Somba translated as ‘naked, explains why the Somba people still live in their traditional ways. Keep scrolling to know more about these people.
The first identification of the Somba people of Benin is the presence of scarification on the face and other parts of the body, starting between the age of two and three. The scarification which they see as special marks is a form of lifelong identification, identifying the tribe to which one belongs as well as more coded personal information. Additional marks are added at puberty- with the purpose of initiating a person into adult life, readiness for marriage, and post-childbirth as a form of visible communication. Usually, the scarification is made on the face, the belly and the back. Also called Batammariba or Otammari or Tammari, the Somba, are an African ethnic group found primarily in northwestern Benin and northern Togo. They share a border with their Gur relatives in neighbouring Burkina Faso.
Known for their ancient penis elongation and enlargement techniques. The Somba people practice this technique during male initiation into adulthood. Traditional herbs are pounded and robbed on the penis. After that, a branch of a tree or ivory is cut and a hole of a particular size is made for the initiate. The initiate put his penis in it for some months until it reaches a particular size and length of his choice then he removes it.
They are known for their indigenous architectural expertise. The name Batammariba means “the people who are the real builders of the earth”. The colonialist also gave them the name Tamberma, in Togo, meaning “Good Builders”.
They are famous for their two-story fortified houses, known as Tata Somba (“Somba house”), in which the ground floor is used for housing livestock at night, internal alcoves are used for cooking, and the upper floor contains a rooftop courtyard and is used for drying grain, sleeping quarters, and granaries. These evolved by adding an enclosing roof to the clusters of huts joined by a connecting wall that is typical of Gur-speaking areas of West Africa.
This particular architecture was born during the seventeenth century, to defend from soldiers of other tribes looking to catch people to be sold as slaves to the New World. Batammaliba religious concerns can be seen in certain features of architecture and village planning. Each house faces the west or more accurately southwest in order to look onto the domicile of the solar deity, in the southwestern sky. Key architectural elements, including the earthen ‘horns’ above the door, the hole in the centre of the terrace, and a conical mound in front of the door, serve as a locus for Kuiye to worship the female earth goddess.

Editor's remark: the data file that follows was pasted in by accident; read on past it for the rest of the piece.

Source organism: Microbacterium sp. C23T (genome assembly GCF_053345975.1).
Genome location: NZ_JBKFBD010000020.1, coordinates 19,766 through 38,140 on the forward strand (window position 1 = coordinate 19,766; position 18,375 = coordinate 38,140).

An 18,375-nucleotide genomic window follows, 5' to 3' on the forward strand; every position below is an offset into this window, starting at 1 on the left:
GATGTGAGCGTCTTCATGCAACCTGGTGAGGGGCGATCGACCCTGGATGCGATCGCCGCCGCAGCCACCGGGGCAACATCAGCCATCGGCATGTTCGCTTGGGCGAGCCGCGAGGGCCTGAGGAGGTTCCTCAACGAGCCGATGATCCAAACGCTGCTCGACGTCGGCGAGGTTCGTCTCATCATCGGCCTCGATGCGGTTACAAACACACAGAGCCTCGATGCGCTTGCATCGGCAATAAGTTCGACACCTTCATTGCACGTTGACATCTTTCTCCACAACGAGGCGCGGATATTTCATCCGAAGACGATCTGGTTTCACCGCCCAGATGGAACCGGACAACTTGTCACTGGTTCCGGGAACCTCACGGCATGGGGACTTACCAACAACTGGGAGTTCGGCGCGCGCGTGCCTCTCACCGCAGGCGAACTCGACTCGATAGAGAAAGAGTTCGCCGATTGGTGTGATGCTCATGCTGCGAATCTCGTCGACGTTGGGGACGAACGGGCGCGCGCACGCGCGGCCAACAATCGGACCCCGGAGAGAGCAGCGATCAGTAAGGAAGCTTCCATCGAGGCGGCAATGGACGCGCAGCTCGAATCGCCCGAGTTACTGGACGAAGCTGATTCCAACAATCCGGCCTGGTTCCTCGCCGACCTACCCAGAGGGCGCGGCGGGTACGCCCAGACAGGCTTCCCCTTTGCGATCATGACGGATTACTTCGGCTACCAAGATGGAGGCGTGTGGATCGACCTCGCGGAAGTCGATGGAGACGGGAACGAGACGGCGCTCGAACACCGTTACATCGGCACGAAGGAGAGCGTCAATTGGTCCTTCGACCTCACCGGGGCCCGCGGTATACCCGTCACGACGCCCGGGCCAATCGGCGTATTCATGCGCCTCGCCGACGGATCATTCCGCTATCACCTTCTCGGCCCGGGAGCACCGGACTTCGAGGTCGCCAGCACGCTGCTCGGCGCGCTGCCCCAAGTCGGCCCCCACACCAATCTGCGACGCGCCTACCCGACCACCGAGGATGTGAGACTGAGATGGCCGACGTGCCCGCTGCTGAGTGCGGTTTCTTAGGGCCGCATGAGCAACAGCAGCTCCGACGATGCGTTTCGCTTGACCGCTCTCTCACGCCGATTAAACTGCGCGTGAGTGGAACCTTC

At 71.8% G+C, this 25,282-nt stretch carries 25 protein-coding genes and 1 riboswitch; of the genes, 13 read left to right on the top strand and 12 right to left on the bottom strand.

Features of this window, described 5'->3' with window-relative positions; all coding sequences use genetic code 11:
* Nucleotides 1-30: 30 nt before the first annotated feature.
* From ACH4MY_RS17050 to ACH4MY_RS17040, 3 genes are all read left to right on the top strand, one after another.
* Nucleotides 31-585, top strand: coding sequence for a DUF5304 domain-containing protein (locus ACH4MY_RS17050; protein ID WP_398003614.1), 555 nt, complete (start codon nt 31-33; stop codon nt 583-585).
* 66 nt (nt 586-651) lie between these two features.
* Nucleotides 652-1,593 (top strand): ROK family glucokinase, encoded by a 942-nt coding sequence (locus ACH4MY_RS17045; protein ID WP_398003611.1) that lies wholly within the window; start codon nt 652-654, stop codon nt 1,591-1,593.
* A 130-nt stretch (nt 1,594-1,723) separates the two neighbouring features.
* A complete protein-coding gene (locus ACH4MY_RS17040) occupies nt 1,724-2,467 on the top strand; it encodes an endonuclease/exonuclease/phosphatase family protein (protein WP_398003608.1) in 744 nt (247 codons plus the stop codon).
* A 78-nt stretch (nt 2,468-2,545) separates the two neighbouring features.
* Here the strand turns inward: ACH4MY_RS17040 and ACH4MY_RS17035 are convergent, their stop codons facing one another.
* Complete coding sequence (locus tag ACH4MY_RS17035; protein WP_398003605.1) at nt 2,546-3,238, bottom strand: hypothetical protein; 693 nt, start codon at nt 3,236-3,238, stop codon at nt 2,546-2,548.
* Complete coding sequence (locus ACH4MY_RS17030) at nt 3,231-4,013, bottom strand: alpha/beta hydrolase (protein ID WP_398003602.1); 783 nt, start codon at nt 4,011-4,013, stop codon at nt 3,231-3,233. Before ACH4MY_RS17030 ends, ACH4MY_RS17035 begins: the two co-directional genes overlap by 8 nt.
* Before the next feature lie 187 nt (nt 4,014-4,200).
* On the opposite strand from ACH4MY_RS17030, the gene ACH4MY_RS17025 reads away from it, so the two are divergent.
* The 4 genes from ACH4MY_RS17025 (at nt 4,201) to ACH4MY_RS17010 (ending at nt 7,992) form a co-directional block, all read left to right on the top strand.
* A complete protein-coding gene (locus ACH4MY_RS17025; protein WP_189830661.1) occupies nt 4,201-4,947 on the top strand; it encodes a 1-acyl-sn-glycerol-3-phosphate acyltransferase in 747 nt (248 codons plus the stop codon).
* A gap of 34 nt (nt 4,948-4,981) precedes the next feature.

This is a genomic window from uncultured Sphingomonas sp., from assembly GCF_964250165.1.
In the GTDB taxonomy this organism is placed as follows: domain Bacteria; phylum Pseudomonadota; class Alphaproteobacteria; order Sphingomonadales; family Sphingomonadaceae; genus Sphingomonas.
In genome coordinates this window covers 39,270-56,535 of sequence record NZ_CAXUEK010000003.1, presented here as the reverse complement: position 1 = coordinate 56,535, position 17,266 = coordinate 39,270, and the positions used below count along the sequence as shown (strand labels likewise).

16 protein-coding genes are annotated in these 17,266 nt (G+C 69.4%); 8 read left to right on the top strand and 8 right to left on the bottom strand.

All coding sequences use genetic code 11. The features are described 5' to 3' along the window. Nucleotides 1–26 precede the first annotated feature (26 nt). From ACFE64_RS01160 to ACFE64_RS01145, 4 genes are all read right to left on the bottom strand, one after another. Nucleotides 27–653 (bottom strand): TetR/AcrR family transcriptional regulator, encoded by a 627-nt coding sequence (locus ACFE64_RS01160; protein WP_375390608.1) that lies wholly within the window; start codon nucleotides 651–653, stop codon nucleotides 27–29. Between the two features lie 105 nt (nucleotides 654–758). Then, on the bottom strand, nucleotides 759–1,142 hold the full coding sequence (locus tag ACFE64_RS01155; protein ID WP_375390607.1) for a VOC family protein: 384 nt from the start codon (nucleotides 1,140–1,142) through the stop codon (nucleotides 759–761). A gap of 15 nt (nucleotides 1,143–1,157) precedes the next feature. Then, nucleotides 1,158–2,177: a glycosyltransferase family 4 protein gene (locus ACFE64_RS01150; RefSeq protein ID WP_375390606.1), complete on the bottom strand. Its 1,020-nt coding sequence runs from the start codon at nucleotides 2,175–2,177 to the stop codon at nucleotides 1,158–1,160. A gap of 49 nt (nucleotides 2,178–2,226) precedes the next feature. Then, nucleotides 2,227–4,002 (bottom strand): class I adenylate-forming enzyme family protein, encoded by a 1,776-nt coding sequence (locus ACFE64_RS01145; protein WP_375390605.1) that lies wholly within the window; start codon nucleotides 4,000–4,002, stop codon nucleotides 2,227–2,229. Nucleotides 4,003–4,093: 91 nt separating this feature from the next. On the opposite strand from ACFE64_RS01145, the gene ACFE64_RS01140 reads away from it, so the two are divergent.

The Takyenta, a traditional dwelling, is typically constituted from mud and surrounded by towers that support garrets, evoking a medieval citadel.
History has it that the origins of the Batammariba are somewhat uncertain. Archaeological investigations and oral history indicate that the Batammariba migrated to their present home from the north and northwest around Burkina Faso where they were living with the Mossi people sometime between the 16th and 18th centuries. This historical account could be true as the language and building style reflects that of other people in the area such as the Gangan, Gurma, Moba, Bassar, Nawda, among others.
When it comes to Division of labour, Tamberma men look after cattle whilst women tend goats and poultry. The size of the Somba cow matches the castle where it is kept. In farming, men weed the land and do most of the planting with little support from women. Women also perform almost all the household chores with their children.
For dowries and ritual sacrifice, only the Somba breed of cattle is used. A Tamberma, on reaching a certain age, sacrifices a bull to his ancestors.
It is still a surprise to many that despite civilisation in some parts of Africa, The Benin people of Somba still hold their traditions dear.
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